I've been designing the lights at my high school since sophomore year and now we're on Peter Pan, the second of three plays my senior year. It might be a little more simpler if our stage wasn't only 14' of visible height and we had a fly system. But we don't.
Here's my issues: They fly by using illusions of light. Peter Pan's shadow. Tinkerbell is a light.
If you could give me suggestions of how to do these or where to look for equipment I'd be forever grateful. Also if you know any websites that have picture of their productions of Peter Pan. This isthe non-musical.
I have got to say this a huge thing to be taking on but it finishes about the time I go start scholarships for college and I'm sure they will be hugely impressed. My portfolio is yet to exist. I have pictures and everything. Just not together yet.
Idea #1: Tinkerbell.
Tirefly LED lights, the kind that are used as valve caps on bike and car tires. Cheap. Easy to find in auto parts stores or the bike department of large chain stores or of course, bike shops.
They come in various colors, and begin to flicker when they detect movement or g-force. Pretty small, but pretty bright, easy to "fly" on some monofilament, no power required, they have their own batteries. The tirefly is about half as big as your pinky finger. Easily dressed up with some craft feathers or leaves and hot glue to look apropriately fairy-like, and the air drag of the feathers or leaves or whatever will help guide it when you swing it around, I suggest a fishing pole and quiet reel. Every time you twitch the monofilament line, it will flash for about 2 seconds.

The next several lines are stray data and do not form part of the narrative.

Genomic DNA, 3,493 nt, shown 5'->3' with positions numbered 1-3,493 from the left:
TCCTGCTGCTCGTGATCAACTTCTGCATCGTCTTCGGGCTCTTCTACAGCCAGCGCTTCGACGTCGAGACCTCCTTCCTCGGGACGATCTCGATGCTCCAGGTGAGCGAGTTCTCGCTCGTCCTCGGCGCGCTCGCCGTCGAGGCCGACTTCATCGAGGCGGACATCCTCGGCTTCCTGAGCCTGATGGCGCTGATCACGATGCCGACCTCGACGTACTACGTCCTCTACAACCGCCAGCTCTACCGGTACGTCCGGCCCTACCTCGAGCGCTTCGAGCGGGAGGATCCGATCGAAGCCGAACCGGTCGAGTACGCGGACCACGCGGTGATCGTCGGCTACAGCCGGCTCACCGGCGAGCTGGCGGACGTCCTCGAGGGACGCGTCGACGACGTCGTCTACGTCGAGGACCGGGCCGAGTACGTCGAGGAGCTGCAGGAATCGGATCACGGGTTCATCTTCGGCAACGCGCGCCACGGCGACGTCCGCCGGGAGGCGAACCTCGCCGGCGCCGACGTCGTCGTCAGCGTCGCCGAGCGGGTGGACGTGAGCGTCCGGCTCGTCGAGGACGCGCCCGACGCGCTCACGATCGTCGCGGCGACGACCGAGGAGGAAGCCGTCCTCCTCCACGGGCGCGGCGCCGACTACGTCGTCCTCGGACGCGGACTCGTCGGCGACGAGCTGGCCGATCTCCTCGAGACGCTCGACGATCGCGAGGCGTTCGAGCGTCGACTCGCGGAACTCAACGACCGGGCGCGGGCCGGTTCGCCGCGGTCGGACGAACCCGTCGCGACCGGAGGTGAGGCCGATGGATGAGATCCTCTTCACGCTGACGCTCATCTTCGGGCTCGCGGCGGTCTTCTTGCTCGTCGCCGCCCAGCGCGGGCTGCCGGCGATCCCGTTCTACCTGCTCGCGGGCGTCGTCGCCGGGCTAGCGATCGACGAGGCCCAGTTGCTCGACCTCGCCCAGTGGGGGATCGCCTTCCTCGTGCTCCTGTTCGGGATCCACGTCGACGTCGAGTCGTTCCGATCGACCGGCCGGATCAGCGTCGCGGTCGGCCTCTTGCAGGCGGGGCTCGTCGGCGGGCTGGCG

idea #2: Pan in flight.
My first thought is a Source Four Junior ellipsoidal spot with a custom-made size M insert in the shape of the flying figure, or reversed, the shadow... use gels to add more to the effect. If you had a scroller attachment, you could semi-animate it, sort of. Rosco can custom-cut you the insert but that takes time and money, last time I looked it was a $50 minimum. You can maybe make your own using some copper foil and a PC board etching kit from Radio Shack. You print the shape you want on the foil with a resist chemical, dip it in the acid bath and the acid eats away everyting not covered by the resist. Still not all that cheap, but you could make one overnight at home.
Andy Cidor once published a design for a projector device that runs cool enough you can just print whatever you want with an inkjet on clear acetate and project very nicely without the thing melting. Have to google around for that one.
Idea #3: make your own pan-shaped or tink-shaped filter cap for a $5 laser pointer, and use that from the stage wings.